There are a variety of reasons why people come and go from their home country – this may include choosing to receive medical treatment abroad or retiring somewhere warmer. The impacts are varied.
Short-term migration from the UK
Around 60,000 people from the UK travelled abroad to receive medical treatment in 2009. Nearly 26,000 of these were for dentistry. Even when travel costs are included, it can be cheaper to travel abroad to have dental work done.
Cosmetic surgery, infertility treatment and orthopaedic treatment are also reasons for travel. People may be unhappy with the NHS or face a long waiting list.
Making this choice does have problems – it can be harder to check that private doctors in other countries have the correct qualifications, and people may not be fully insured. Infections or superbugs may be brought back to the UK.
Athletes may be required to travel around the globe to compete in various tournaments. Sport may also require someone to take temporary residence in a country to fulfil a contract. Football in the UK is a sport that attracts foreign players. Pull factors are higher wages and the reputation of the country.
Multicultural Real Madrid football team
Many people plan to spend their retirement in a different area. The south-west counties of Dorset, Devon and Cornwall are popular.
Women playing bingo in a local community hall
The perceived attractions include:
- a slower pace of life
- the scenery
- the community
- away from the busy larger cities
- lower crime rates
Popular areas for retirement migrants have problems as a result of this:
- pressure on health care
- demand for social services
- an increase in house prices
- a lack of suitable housing
There are also advantages:
- there is an increased demand for local services – so the local shop and pubs have more custom
- jobs in social care and health care are available
- a growth of age related services, such as chiropodists, social groups and bingo
- younger retired people spend “the grey pound”, spending money through travel and recreation
Impacts of migration – economic migrants
Migration has an impact on the place that has been left behind as well as on the place that is being migrated to. These impacts can be both positive and negative. The table shows how migration from Turkey to Germany affects the two countries.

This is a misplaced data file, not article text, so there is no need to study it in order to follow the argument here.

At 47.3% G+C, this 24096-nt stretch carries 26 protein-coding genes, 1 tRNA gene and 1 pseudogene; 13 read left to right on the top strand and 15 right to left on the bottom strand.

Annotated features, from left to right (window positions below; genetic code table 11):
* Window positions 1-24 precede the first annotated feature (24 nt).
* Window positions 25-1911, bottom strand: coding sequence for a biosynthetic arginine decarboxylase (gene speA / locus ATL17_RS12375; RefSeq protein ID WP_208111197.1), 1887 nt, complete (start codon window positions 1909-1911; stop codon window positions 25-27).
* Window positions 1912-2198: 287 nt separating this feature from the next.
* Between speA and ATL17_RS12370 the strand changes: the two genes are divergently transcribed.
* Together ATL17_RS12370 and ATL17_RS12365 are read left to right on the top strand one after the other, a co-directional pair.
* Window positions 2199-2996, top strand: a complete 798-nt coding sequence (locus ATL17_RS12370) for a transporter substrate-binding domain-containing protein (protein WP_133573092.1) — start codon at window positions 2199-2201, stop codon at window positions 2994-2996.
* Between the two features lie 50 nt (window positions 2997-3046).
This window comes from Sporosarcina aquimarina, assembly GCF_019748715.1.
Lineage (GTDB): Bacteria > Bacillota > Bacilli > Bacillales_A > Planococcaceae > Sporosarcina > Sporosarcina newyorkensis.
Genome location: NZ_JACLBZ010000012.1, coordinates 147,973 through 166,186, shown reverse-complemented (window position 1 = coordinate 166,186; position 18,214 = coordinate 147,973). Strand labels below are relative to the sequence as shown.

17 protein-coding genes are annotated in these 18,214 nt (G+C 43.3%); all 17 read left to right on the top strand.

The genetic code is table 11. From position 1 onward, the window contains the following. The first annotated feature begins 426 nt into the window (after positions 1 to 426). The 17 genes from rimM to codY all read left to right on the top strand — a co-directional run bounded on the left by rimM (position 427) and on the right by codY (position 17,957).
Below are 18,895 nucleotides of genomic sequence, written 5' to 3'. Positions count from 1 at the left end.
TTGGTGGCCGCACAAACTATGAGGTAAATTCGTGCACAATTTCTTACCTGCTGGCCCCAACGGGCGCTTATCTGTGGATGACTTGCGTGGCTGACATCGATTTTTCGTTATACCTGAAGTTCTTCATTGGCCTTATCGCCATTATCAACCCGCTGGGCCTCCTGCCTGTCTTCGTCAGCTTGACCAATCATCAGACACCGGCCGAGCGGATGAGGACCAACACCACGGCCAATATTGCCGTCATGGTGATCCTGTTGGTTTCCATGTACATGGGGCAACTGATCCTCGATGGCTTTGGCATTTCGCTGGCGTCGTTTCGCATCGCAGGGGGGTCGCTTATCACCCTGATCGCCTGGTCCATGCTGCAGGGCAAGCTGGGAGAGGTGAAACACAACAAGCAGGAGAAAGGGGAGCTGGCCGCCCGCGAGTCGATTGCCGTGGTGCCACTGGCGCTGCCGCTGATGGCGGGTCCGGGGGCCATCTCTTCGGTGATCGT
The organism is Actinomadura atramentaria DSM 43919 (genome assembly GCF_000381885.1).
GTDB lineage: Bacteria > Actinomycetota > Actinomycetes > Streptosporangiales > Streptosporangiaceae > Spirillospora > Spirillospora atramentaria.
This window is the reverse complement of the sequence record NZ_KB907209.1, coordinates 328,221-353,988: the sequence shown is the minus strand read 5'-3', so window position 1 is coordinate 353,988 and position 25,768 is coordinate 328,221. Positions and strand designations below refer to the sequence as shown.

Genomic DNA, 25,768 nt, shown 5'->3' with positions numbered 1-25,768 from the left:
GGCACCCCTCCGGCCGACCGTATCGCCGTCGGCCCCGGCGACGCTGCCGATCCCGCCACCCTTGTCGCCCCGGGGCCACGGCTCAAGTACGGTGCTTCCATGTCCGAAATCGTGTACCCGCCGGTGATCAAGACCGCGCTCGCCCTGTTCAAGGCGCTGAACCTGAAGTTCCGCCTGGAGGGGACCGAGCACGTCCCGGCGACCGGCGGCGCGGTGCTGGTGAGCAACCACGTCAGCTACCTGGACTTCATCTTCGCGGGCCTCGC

Migration between Turkey and Germany
|Negative impact||Postive impact|
Some of the migrants can’t speak German and there has been racial tension.
Germany has gained a source of cheap labour.
Turkey has lost some of its workforce.
Migrants send money home to their families in Turkey.
Economic migrants – values and attitudes
Different groups of people have different interests. In the case of economic migrants, look at the views of:
- The migrant. How do they feel about their new life? How do they feel about leaving their family behind? How do they feel about people in their destination country who may be hostile towards them?
- The migrant’s family left behind. How do they feel about it? Do they see it as a positive move? Will they be better or worse off?
- The government in the host country. What is their policy on migrants? Are they good or bad for the economy? Are they good or bad for society?
- Other workers in the host country. How do they feel about the economic migrants? What type of jobs are they taking? Is there competition for jobs? Are they helping the economy?
Economic migration is defined as a choice to move to improve the standard of living by gaining a better paid job.
When Poland and seven other Eastern European countries joined the EU in 2004, the UK received many economic migrants. There were 500,000 workers from Eastern Europe in 2009. The pull factors included wages five times greater than they could get at home. Some come for seasonal jobs, such as vegetable and fruit picking. More qualified migrants may look for medical or education jobs. The Eastern European migrants are not evenly spread across the UK, as the map below shows.
These maps of the UK show the total numbers of Eastern European migrants in each local authority who registered for work between May 2004 and December 2007.
As opportunities in Poland and other eastern European countries increase, people have started to move back.
The impacts of migration – refugees
The Darfur region
Many refugees from the Darfur region of Sudan have migrated to the neighbouring country Chad, because of the civil war. Many have also stayed in Sudan, but live in refugee camps.
Refugees in Darfur
Refugees are living in cramped and unsanitary conditions, and many have lost family members in the conflict or from disease. Water is scarce and most people rely on aid agencies for food, shelter and medicine. However, the aid efforts are being hampered by the Sudanese government and refugees are dying of disease, starvation and malnutrition. Chad is one of the poorest countries in the world, and the refugees from Sudan are putting a strain on already scarce resources.